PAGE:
6.10.2011

Great Leaders Do Not Manage Time

Great leaders use time and the random events that occupy time throughout the course of the day as a way of guiding their organizations.  Rather than attempting to manage their time, they lead the people they encounter as time is taken by each person, event, and meeting.  This article from Harvard Business Review explains: http://blogs.hbr.org/hill-lineback/2011/03/better-time-management-is-not.html

6.08.2011

Meeting Jesus at the Corner of Deerfield & Rosemary

I've always wanted to use Joan Osborne's "What If God Was One of Us" in worship.  On Sunday, CUMC's Betty Merta sang it as an introduction to my sermon entitled "Meeting Jesus at the Corner of Deerfield & Rosemary" (which is where CUMC is located).  

8.30.2010

5th Sundays

My congregation uses the four 5th Sundays each year to do very unique worship that is children-oriented, lively and engaging. Besides the great benefits to the kids, the congregation gets the benefit of participating in non-traditional worship. I personally love the challenge to stretch my creativity and imagination to come up with a very unique worship service. Its a whole lot of work, time, energy, and thought but well worth everything put into it.

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8.24.2010

3.31.2010

A Prayer Shaped Life- Intro

"For at last I believe life itself is a prayer,
and the prayers we say shape the lives we live,
just as the lives we live shape the prayers we say;
and it all shapes the kingdom which expresses itself in and among us,
and for which we are guerrillas."
(found in introduction of
Guerrillas of Grace by Ted Loder)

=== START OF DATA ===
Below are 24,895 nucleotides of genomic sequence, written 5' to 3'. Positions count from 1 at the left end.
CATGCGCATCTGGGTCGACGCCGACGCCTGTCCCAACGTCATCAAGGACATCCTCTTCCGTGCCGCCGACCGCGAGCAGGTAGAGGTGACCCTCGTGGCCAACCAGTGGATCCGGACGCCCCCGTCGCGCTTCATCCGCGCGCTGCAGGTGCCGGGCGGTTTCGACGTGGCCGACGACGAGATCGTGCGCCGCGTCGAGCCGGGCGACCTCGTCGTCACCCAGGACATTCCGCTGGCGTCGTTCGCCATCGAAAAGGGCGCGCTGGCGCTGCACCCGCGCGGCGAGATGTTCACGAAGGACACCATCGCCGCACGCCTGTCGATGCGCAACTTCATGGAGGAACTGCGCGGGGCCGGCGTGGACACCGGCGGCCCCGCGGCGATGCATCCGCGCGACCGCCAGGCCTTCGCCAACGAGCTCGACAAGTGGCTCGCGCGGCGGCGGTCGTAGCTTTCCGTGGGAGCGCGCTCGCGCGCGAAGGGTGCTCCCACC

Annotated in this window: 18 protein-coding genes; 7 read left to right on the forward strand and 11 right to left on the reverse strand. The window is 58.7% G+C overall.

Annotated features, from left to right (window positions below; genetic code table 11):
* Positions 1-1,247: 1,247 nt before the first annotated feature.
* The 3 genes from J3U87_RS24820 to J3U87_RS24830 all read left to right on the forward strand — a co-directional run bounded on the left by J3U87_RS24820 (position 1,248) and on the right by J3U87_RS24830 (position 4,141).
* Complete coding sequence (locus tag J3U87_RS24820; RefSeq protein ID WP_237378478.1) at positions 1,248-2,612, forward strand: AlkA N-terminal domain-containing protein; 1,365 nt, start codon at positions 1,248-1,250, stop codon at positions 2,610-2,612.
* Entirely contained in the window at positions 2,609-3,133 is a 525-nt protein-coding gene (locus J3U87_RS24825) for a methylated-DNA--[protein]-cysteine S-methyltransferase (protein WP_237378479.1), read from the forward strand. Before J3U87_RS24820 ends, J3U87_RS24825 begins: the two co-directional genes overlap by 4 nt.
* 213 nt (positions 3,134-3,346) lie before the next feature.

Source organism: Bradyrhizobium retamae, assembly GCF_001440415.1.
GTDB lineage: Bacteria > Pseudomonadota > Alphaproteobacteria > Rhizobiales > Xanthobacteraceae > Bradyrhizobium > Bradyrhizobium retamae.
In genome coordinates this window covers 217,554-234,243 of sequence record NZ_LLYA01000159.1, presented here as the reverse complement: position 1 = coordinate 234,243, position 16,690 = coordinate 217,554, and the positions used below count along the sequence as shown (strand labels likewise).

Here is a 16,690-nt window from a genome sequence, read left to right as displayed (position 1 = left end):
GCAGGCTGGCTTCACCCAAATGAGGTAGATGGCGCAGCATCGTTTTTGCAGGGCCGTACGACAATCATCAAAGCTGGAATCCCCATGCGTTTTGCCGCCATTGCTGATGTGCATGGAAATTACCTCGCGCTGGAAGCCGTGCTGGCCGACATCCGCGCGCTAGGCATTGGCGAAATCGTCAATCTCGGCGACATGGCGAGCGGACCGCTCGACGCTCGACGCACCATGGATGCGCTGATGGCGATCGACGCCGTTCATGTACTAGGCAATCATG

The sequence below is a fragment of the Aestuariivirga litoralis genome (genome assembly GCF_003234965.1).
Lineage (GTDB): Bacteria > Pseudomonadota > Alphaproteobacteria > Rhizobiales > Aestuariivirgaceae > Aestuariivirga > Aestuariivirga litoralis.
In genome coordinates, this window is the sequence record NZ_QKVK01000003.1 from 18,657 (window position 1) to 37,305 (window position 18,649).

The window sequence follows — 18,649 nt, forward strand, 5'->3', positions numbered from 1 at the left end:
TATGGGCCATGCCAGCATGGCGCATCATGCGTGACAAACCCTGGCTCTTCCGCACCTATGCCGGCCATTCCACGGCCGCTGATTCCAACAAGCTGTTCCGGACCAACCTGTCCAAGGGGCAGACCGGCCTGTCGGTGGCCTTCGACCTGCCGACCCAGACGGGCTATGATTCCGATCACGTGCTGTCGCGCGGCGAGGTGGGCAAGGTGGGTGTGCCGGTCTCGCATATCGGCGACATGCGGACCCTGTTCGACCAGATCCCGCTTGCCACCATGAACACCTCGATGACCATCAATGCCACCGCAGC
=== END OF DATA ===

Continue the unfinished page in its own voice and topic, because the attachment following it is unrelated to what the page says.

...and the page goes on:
I find Loder's words to be right on. There is a mysterious interaction that takes place between earth and heaven, between the divine and the human, between words spoken and actions lived out. Our prayers shape the universe and the universe shapes our prayers.

3.01.2010

Predestined 3: Characters, Plots, and Scripts on the Stage of Life

Like many raised in the church, I grew up thinking that I must discover God's will and plan for my life. God's sovereign will seemed to be very specific, involving very detailed plans of everyday life as well as the large decisions of life. This divine plan had to be sought out daily in prayer, reflected over while pouring over the Holy Scriptures, and always seemed like something that was just out of reach. Does God want me to go to this college or that one? Does God want me to go to college at all? Should I go up to the clerk at the gas station and "tell them about Jesus?" These were the kind of things that consumed me growing up and I find that many Christians are still consumed and anxious about such questions.

Along the way I have given up such a view of God and life. In the previous two posts, I have sought to explain a very different understanding of God's Sovereignty and the idea of predestination. Whereas in the past many have considered finding God's will as a scripted life, I have characterized it as the unscripted life. Rather than some script that one must discover each new page, or some sort of cultural script that defines certain accomplishments, possessions, and circumstances as happiness or success, the Jesus follower must live an unscripted life. In the second post, I described the kind of things that our human will and volition should be pointed towards-- that of stewarding ourselves and the process of continually putting off that which burdens and keeps us from living a full life and opening ourselves to the new things that we encounter while following behind Jesus.